Most of us have at least heard or read Forrest Carter's The Education of Little Tree, a book published in the 1970s. Initially, the book was meant to be an autobiography of a Cherokee boy raised in the hills of the Appalachian Mountains by his loving grandparents. The story is really touching, which is evident by the reaction of readers to the Indian spirituality and naturalist themes of the book. All this makes it very popular with the audience. Through the book's carefully selected title, the interest in literature about the Native Americans is evident. Further, it has grown into an independent genre in its own right. On the other hand, the title has also caused consistent controversies and debates.
The publisher's patience was rewarded when the University of New Mexico republished the book and watched it grow after ten years of the book's original publication. Carter's modest tome was finally settled five years later in Hollywood and took the second place in the New York Times' business book list (Carter 17).
Little Tree's eerie capacity not only to prevail but also to survive throughout the narrative is evident. As the story opens, a five-year-old main hero is seen in the company of his grandparents. The boy is leaving his mother's funeral, and the readers are informed that his father had died the previous year in the mountains of Tennessee, namely in the Cherokees hills, where their remote cabin lies. The grandparents commence a gentle initiation, give the boy the Indian name, Little Tree, and enlighten him on the way people have lived for years. Little Tree gets acquainted with their land customs.
The Cherokee worldview is seen by the apt image of the standards and customs that they hold dear to. For instance, this is evident from the way the grandfather of Little Tree teaches him. He uses the turkey-hunting expedition as an example. This way, he explains the reason behind some of their ways, saying.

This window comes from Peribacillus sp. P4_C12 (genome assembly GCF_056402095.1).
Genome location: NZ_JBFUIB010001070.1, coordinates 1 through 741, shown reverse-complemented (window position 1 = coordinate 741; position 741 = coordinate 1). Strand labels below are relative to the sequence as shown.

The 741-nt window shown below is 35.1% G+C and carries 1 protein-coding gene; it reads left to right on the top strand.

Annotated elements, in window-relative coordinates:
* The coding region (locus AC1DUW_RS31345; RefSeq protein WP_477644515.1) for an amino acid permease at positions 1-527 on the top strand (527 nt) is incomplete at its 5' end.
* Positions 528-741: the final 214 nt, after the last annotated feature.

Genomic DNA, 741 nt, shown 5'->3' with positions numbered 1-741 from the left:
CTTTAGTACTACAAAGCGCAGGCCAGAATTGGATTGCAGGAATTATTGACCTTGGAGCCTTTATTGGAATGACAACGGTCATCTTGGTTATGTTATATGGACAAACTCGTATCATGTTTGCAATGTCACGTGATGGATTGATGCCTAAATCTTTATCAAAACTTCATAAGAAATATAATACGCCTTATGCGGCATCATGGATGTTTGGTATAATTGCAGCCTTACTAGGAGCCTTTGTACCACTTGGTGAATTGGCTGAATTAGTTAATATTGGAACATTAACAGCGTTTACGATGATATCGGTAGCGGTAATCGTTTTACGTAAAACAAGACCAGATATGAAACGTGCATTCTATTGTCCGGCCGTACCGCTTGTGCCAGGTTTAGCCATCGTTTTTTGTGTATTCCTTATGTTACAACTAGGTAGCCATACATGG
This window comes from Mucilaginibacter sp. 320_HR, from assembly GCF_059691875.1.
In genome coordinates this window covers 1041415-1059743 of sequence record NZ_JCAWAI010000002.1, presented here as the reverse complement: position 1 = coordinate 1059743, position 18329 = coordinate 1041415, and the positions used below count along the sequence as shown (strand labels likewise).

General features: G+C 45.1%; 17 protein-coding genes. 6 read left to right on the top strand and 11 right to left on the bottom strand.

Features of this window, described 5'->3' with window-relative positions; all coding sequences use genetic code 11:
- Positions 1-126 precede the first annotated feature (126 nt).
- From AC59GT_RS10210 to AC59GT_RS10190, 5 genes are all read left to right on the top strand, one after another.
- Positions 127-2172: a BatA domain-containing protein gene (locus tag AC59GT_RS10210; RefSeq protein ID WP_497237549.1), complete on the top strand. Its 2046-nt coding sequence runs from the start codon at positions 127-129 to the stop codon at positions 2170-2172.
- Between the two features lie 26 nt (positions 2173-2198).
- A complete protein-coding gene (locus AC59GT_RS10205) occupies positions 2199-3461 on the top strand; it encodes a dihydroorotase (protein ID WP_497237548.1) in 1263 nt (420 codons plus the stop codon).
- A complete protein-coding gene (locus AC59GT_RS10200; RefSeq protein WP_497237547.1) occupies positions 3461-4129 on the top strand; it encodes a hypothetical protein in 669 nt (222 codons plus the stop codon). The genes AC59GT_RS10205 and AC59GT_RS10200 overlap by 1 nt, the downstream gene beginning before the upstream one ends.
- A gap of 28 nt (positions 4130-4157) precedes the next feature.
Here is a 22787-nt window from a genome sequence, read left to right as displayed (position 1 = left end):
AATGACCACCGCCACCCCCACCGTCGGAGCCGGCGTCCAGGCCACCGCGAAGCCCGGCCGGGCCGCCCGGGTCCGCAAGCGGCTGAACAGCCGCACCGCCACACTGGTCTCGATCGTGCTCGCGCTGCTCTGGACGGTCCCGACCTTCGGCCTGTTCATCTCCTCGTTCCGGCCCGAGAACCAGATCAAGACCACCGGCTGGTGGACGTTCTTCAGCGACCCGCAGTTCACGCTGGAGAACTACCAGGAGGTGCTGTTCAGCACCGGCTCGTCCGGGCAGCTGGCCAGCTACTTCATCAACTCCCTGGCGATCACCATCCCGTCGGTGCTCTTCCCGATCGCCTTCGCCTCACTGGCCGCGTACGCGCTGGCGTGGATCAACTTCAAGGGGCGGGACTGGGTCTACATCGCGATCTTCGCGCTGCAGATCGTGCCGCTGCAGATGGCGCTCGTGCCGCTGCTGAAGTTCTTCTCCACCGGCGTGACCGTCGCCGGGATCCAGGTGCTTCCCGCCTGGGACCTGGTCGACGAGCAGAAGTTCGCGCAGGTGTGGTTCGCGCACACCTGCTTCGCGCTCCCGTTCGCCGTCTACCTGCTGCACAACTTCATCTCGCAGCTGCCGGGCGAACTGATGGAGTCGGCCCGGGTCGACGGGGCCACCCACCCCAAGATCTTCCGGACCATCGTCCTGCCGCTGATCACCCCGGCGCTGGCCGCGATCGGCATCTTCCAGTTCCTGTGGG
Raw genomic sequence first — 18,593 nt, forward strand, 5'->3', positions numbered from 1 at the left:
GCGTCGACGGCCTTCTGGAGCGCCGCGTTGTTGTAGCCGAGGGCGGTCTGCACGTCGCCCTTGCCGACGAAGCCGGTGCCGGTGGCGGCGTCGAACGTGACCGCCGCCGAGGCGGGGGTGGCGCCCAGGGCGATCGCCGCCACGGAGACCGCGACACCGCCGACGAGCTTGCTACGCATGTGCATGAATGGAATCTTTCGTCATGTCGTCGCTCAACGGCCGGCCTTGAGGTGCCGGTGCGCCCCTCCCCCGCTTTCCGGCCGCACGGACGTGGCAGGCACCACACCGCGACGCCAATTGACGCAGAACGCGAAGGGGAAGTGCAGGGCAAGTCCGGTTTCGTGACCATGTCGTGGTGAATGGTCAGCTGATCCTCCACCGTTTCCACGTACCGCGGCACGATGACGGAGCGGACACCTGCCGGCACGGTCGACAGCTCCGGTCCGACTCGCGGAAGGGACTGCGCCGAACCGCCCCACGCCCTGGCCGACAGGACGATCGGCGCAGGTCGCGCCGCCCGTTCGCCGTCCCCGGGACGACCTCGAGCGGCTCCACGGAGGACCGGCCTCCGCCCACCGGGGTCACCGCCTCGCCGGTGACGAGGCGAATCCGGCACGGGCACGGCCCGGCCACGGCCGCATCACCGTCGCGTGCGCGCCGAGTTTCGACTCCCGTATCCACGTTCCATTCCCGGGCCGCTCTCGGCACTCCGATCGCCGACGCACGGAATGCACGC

Take only what we need it is the way, do not take the best, when we take the deer. Take the slower and smallest and the deer will not only give you meat but it will also grow strong. Ye must know this as pakoh, the panther already knows (Carter 9).
The education of Little Tree's familiars and discovery of the needs of the spirit and body lead him to the new world as well as to sisters and brothers: a quail-hen "Min-e-lee", "babbling stream" "Lay-nah" and little deer "Awiusdi". His grandmother's songs help to imagine this new universe. She teaches Little Tree that through listening to the voice of the talking wind and by hearing the streams, trees, deers and birds, he will not live by himself (Carter 42).
Even though Little Tree and his grandparents live in a complete harmony with nature, they oppose the outside world. Civilizations and the first encounters are often befuddling, painful and sometimes funny. Therefore, a mountain grandfather is absolutely unable to adapt or understand how the white people think or behave. When the government finally takes Little Tree to an orphanage, the initial innocence that was present in the grandfather's thinking leads to the tragic consequences. Fortunately, the boy is finally seen coming back home through the grandparents' persistence.
In my opinion, one of the most important aspects of the book is its strong appeal to express the underlying moral certainty, which is mainly done through the epic use of changing tones. Even though the folksy wisdom of grandparents sometimes felt a bit careless, it still served as a reminder of a guiltless era. Therefore, the author brought more sentimental side for both the older and younger generations of readers. Another thing that helped to create the necessary appeal in the book was the memoirs of Forrest Carter that describe the spirit and shape of the globe that most people consider lost (Carter 53).
However, the drawback of the book, in my opinion, lies in the controversies surrounding the author and initial aim of the book. We see that the author, Little Tree aka Asa Carter aka Forrest Carter, is described as a nasty person who managed to use deceit and lies to perpetuate the supremacy of the dominant White race. He presented the image of the dying Indians' culture as his life's ultimate agenda. The negative depiction can be seen as a form of malice. Even though he manages to force his views to some extent, I still think that there is a complete ignoring of the authors' associated ideas behind his words. One of them aims to advance the Cherokee people's education and way of life (Carter 87).
In conclusion, it is evident that there is an incredibly positive impact that has been made by the book. It has not been long since films and books depicting savage Indians' stereotypes colored in red paint became a social norm. The mere fact is that the plight of Indians' popular culture has been a controversial issue in America. In summary, I can say that the book is great in terms of life and themes addressed personally by the author as well as controversial cultural and historical debates.
Carter, Forrest. The Education of Little Tree. New York: UNM Press, 2001. Print.